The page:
Covering Reading Girl

The hardest part of preparing Reading Girl for publication has been creating the cover.  At first I wanted to use one of Matisse’s images, and it seemed serendipitous that the title’s namesake was a painting made in 1922, putting it in the public domain.  But a little research quickly suggested that public domain wasn’t that simple.  A New York Times article, “Museums Seek to Protect Art Images on Internet,” used Matisse’s work as a case in point: “In the case of 19th-century artists and their predecessors, back to the cave painters, no protection is needed: Their art is already in the public domain. But in the case of someone like the modern master Henri Matisse, things are less clear.”  A couple of calls to the rights & reproduction folks at the Baltimore Museum of Art (which has the biggest Matisse collection in the world) and MoMA made it clear that whether and how I could use Matisse’s Reading Girl was really extremely unclear.  Due diligence seemed to require going through at least two organizations and paying one or more fees to secure reproduction rights and obtain an image up to the standards of the Matisse estate.  Meanwhile Finishing Line Press was moving forward on their end, and before I knew it I needed a cover.  So I dropped the idea of using a Matisse image and set about creating a Matisse-esque image of my own.

Ironically, one of the drawbacks I’d anticipated of using Matisse’s 1922 painting is that it isn’t recognizably Matisse—at least, I assume, for most people.  It had seemed the obvious choice for the book’s cover, but I had questioned whether it was the best choice.  So when I abandoned it and turned to creating an original cover that would somehow say “Matisse,” I decided to emulate his cut-outs.  I’ve never been drawn to Matisse’s cut-outs as much as to his paintings, and only two poems in my book are based on cut-outs.  But I presume that when most people think of this famous French artist, they think of his crisp, colorful, paper compositions—a google search of “iconic Matisse” suggests as much.  So I bought a package of colored paper at Michaels and tried my hand at a cut-out.

Call me a purist or a craft nerd looking for an excuse to by colored paper (guilty), but I thought it was important to emulate Matisse’s method.  I suppose I could have used a drawing app to create the look of a cut-out digitally, saving a lot of time, but I thought it would be more fun to use paper and scissors.  I also thought I’d learn more about Matisse’s work.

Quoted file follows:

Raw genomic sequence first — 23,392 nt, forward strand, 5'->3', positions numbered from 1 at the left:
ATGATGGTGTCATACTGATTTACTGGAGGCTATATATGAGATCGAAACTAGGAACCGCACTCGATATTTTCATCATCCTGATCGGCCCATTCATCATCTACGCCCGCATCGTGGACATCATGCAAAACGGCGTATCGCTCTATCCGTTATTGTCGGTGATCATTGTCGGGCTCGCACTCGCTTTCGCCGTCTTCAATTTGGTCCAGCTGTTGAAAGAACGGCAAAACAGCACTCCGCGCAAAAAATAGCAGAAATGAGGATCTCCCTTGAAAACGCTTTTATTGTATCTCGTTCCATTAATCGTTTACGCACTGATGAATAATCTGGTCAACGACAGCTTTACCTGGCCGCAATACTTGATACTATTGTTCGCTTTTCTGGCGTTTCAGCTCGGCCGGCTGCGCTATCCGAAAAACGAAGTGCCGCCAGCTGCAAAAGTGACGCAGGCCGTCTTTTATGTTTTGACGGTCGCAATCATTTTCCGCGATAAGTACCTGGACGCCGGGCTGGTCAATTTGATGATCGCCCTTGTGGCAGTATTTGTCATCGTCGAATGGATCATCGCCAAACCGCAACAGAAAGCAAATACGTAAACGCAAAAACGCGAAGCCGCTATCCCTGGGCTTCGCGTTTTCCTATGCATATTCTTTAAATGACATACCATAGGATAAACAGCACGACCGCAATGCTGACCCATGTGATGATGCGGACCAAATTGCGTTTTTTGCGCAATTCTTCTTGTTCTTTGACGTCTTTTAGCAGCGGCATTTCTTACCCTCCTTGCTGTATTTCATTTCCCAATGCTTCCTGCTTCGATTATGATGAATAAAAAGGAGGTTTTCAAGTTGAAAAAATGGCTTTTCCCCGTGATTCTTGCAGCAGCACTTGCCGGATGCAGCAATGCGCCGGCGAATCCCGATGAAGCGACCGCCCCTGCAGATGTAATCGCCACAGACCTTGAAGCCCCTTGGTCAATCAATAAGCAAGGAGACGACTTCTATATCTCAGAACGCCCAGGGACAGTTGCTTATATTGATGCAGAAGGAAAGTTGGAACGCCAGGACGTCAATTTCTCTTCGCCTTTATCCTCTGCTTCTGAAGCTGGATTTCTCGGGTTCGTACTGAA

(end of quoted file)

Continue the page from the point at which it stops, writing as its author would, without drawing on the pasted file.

Reading Girl Cover Lavender SmallThe first cut-out I created was based on the 1922 Reading Girl.  And this made my cut-out a departure right off the bat, because I don’t believe Matisse’s cut-outs are nearly so literal.  I worked at the scale of the book cover, which meant using tiny sewing scissors.  But in photos of Matisse “painting with scissors,” he’s shown handling a pair of long silver shears.  And while he was able to draw his shapes directly with scissors, I found I had to draw my shapes with a pencil first.  I gained a greater appreciation for how Matisse was able to draw in such an irreversible and blind manner—or perhaps he could see his shapes in a way I could not.  Another departure was in my choice of paper.  Mattise’s assistants colored paper for him using gouache paints, no doubt to get just the colors he wanted.  My palette was pre-set by Michaels.  And while Matisse would sometimes spend months arranging, and rearranging his compositions, I made only a couple of adjustments before I called my cut-out “done.”  After all, I was on deadline.

It took most of the day, but in the end I had what I thought of as a translation, or cover, of Matisse’s 1922 painting.  What was interesting to me was that I’d tried to translate Matisse’s image using his own language, not mine—the translator’s.  Yet, the interpretation of the image was my own, and the process of listening to the original and transcribing what I heard was intuitive and fun in a way that only visual art is for me.

Paul_Elizabeth_COV2 (2)I am always telling students to keep writing when they think they’re done with something because you never know what else you might have to say until you say it.  Perhaps that’s why I couldn’t stop with one cut-out.  Plus I was having fun.  But at the same time, I was tired, especially of manipulating the tiny scissors, so I told myself I wasn’t necessarily making another cover, just a shape.  But one shape led to another, and then suddenly I found I had a second cover indeed—two vegetal silhouettes against a Matisse-blue background.  After all the work I had put into the first cut-out, it was this second, far-simpler one that I chose for the cover.  Vive la process!

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